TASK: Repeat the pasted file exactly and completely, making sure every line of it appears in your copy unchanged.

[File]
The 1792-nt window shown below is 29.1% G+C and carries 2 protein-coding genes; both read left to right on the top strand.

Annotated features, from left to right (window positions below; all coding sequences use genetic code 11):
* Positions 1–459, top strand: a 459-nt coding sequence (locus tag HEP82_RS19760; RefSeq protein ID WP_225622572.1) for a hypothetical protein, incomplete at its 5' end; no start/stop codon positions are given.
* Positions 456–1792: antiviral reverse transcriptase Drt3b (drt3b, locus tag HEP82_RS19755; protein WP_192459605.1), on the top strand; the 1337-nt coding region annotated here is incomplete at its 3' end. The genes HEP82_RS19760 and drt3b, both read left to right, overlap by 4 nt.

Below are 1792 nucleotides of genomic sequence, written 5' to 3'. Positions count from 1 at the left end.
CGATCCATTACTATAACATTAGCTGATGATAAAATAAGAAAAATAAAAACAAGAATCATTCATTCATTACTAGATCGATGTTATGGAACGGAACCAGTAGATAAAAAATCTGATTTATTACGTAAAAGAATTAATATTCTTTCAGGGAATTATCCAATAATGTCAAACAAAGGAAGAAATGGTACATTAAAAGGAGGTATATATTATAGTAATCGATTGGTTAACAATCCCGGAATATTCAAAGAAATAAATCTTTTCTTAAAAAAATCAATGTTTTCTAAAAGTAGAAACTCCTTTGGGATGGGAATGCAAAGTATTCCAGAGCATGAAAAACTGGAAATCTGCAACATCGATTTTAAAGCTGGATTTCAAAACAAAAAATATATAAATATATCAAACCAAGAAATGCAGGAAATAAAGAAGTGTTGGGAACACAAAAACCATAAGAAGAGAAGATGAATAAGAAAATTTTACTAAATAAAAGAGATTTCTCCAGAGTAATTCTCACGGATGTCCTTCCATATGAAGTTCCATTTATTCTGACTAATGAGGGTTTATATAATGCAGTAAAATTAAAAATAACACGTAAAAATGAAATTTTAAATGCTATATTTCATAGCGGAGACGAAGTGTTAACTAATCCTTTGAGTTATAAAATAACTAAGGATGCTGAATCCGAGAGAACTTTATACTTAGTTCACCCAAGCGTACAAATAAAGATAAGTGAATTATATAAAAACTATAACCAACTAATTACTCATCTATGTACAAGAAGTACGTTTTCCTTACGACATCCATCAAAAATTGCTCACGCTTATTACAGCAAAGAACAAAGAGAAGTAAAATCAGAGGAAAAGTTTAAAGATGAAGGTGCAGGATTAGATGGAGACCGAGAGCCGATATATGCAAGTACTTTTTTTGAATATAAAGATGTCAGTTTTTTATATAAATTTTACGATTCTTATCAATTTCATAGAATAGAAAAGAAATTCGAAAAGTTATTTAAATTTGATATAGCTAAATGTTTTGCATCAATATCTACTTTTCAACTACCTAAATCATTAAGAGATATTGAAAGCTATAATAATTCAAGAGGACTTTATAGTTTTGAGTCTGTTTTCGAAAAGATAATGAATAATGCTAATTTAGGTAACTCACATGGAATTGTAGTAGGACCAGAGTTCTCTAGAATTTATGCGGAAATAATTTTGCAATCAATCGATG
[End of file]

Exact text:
The 1792-nt window shown below is 29.1% G+C and carries 2 protein-coding genes; both read left to right on the top strand.

Annotated features, from left to right (window positions below; all coding sequences use genetic code 11):
* Positions 1–459, top strand: a 459-nt coding sequence (locus tag HEP82_RS19760; RefSeq protein ID WP_225622572.1) for a hypothetical protein, incomplete at its 5' end; no start/stop codon positions are given.
* Positions 456–1792: antiviral reverse transcriptase Drt3b (drt3b, locus tag HEP82_RS19755; protein WP_192459605.1), on the top strand; the 1337-nt coding region annotated here is incomplete at its 3' end. The genes HEP82_RS19760 and drt3b, both read left to right, overlap by 4 nt.

Below are 1792 nucleotides of genomic sequence, written 5' to 3'. Positions count from 1 at the left end.
CGATCCATTACTATAACATTAGCTGATGATAAAATAAGAAAAATAAAAACAAGAATCATTCATTCATTACTAGATCGATGTTATGGAACGGAACCAGTAGATAAAAAATCTGATTTATTACGTAAAAGAATTAATATTCTTTCAGGGAATTATCCAATAATGTCAAACAAAGGAAGAAATGGTACATTAAAAGGAGGTATATATTATAGTAATCGATTGGTTAACAATCCCGGAATATTCAAAGAAATAAATCTTTTCTTAAAAAAATCAATGTTTTCTAAAAGTAGAAACTCCTTTGGGATGGGAATGCAAAGTATTCCAGAGCATGAAAAACTGGAAATCTGCAACATCGATTTTAAAGCTGGATTTCAAAACAAAAAATATATAAATATATCAAACCAAGAAATGCAGGAAATAAAGAAGTGTTGGGAACACAAAAACCATAAGAAGAGAAGATGAATAAGAAAATTTTACTAAATAAAAGAGATTTCTCCAGAGTAATTCTCACGGATGTCCTTCCATATGAAGTTCCATTTATTCTGACTAATGAGGGTTTATATAATGCAGTAAAATTAAAAATAACACGTAAAAATGAAATTTTAAATGCTATATTTCATAGCGGAGACGAAGTGTTAACTAATCCTTTGAGTTATAAAATAACTAAGGATGCTGAATCCGAGAGAACTTTATACTTAGTTCACCCAAGCGTACAAATAAAGATAAGTGAATTATATAAAAACTATAACCAACTAATTACTCATCTATGTACAAGAAGTACGTTTTCCTTACGACATCCATCAAAAATTGCTCACGCTTATTACAGCAAAGAACAAAGAGAAGTAAAATCAGAGGAAAAGTTTAAAGATGAAGGTGCAGGATTAGATGGAGACCGAGAGCCGATATATGCAAGTACTTTTTTTGAATATAAAGATGTCAGTTTTTTATATAAATTTTACGATTCTTATCAATTTCATAGAATAGAAAAGAAATTCGAAAAGTTATTTAAATTTGATATAGCTAAATGTTTTGCATCAATATCTACTTTTCAACTACCTAAATCATTAAGAGATATTGAAAGCTATAATAATTCAAGAGGACTTTATAGTTTTGAGTCTGTTTTCGAAAAGATAATGAATAATGCTAATTTAGGTAACTCACATGGAATTGTAGTAGGACCAGAGTTCTCTAGAATTTATGCGGAAATAATTTTGCAATCAATCGATG